Crowned a world traveller in 1994, the visual hyper-realism of seeing America from sea to shining sea and Asia in all its technicolor bedlam had blown me away more than the aural experience of any of the musical anthems that I hitherto was sure could not be topped for their ability to bring a feeling of rapture to a higher consciousness that was all too often starved of affection by the sameness of experience.

The eyes had it, but the ears would have the final say. I should have known better than to think I could go on escaping the music. Sure, it was pictures that all too often filled the head when it hit the pillow, but it was songs that got us going in the morning.

Twenty-one years and countless countries later, the paint has dried and faded a little on that kaleidoscope of images seared into the retina of these ageing eyes. Yes, it was eyes that swished, brushed, dabbed and dotted the visual cortex with a continental flourish of mountains and deserts, forests, and exquisite hilltop towns. But it was music – the only vehicle we could afford to travel on through our student years – that never receded; that seemed to run on perpetual motion.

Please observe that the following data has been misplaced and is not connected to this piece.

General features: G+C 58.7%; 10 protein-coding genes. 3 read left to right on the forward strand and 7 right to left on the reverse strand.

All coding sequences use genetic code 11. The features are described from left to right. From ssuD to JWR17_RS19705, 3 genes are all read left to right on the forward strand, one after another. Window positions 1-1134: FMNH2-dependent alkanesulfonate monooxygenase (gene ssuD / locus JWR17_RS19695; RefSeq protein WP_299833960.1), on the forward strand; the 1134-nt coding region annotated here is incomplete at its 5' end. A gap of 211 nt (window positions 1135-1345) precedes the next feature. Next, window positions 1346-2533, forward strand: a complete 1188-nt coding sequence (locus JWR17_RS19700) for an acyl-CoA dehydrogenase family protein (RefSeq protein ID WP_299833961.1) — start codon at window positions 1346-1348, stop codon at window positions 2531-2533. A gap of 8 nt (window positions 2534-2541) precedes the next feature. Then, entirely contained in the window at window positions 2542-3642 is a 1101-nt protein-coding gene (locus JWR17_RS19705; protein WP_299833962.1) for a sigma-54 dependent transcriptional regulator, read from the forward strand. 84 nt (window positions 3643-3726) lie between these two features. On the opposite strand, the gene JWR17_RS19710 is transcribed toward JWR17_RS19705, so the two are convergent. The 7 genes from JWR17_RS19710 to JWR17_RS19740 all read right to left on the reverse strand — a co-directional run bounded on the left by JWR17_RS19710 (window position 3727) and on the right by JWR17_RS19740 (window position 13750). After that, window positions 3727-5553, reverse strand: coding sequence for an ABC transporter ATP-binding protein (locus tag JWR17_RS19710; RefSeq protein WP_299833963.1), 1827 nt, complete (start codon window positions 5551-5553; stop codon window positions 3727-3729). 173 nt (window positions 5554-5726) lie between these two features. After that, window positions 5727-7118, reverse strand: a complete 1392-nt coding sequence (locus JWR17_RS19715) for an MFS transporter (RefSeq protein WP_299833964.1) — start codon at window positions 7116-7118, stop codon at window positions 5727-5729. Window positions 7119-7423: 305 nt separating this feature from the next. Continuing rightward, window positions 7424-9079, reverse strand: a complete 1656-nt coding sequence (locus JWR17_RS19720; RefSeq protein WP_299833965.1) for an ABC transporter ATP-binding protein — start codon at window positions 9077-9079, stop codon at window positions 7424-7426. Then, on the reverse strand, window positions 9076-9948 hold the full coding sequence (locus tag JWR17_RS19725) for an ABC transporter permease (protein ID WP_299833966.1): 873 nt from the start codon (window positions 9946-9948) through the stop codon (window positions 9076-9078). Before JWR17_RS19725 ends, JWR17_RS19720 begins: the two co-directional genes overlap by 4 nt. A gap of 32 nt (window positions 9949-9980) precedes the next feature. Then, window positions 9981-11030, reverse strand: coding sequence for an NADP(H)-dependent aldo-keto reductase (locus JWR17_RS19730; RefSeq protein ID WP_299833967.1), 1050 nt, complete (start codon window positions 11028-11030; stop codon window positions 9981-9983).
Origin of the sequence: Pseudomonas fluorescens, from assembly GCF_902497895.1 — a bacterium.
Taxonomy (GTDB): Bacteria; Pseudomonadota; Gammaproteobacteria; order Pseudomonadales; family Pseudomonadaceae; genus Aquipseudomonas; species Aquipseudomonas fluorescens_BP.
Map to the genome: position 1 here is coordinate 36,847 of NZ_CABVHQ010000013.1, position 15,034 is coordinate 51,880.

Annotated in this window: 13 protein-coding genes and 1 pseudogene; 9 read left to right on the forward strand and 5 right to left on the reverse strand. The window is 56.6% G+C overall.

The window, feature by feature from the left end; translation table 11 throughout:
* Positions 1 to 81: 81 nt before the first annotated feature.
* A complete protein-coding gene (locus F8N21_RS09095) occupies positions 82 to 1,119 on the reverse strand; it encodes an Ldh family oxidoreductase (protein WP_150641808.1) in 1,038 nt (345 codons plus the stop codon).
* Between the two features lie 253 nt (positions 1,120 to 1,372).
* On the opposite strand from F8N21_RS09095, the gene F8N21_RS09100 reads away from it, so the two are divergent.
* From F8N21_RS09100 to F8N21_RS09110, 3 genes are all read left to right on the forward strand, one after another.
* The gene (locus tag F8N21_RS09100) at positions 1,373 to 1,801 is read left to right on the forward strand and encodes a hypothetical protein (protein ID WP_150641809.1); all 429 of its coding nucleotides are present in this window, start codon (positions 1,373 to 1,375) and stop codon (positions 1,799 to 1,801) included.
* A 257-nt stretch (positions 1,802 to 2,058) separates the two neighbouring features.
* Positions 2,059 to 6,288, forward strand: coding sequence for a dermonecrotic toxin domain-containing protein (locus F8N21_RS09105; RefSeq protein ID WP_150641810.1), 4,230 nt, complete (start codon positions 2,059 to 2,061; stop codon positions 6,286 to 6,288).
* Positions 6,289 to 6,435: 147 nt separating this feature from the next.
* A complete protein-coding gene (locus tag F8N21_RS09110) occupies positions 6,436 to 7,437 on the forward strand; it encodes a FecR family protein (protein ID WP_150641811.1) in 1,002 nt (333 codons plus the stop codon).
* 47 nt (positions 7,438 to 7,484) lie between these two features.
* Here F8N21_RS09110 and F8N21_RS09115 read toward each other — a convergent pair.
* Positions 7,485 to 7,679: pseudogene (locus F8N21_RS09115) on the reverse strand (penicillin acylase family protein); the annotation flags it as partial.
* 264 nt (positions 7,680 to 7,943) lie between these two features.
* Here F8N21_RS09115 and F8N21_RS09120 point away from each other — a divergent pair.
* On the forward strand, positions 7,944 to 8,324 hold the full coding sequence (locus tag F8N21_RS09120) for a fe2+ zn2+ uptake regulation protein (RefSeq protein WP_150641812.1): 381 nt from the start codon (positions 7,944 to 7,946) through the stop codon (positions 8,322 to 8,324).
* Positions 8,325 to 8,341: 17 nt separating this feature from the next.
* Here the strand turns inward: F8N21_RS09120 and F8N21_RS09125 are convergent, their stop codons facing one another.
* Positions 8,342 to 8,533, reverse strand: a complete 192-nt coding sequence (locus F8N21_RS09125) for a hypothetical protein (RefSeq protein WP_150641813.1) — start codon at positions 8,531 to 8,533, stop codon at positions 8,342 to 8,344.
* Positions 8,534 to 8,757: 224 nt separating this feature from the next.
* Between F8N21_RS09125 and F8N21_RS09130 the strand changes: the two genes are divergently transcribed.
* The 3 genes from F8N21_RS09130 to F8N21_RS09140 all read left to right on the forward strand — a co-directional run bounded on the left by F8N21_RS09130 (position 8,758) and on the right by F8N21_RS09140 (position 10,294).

The sensory world out there is yin and in here yang. Travel is illumination. Music is Jung’s shadow, collective sum of all inward things denied expression in outward life. Time passes, excitability fades. Thrills that take more seeking out in the physical world are harder to find in the physical world. Musical thrills lurking in the metaphysical world are not hard to find, for they never really went away. The great journeys overland I made back then that held me spellbound seem glassy and opaque now, but the journeys of music made in the mind then are as raw and stereophonic now as they were 21 years ago. Dusting down old musical oeuvres like the Smashing Pumpkins’ Mellon Collie & the Infinite Sadness and listening to them as if for the first time is proof positive of that claim.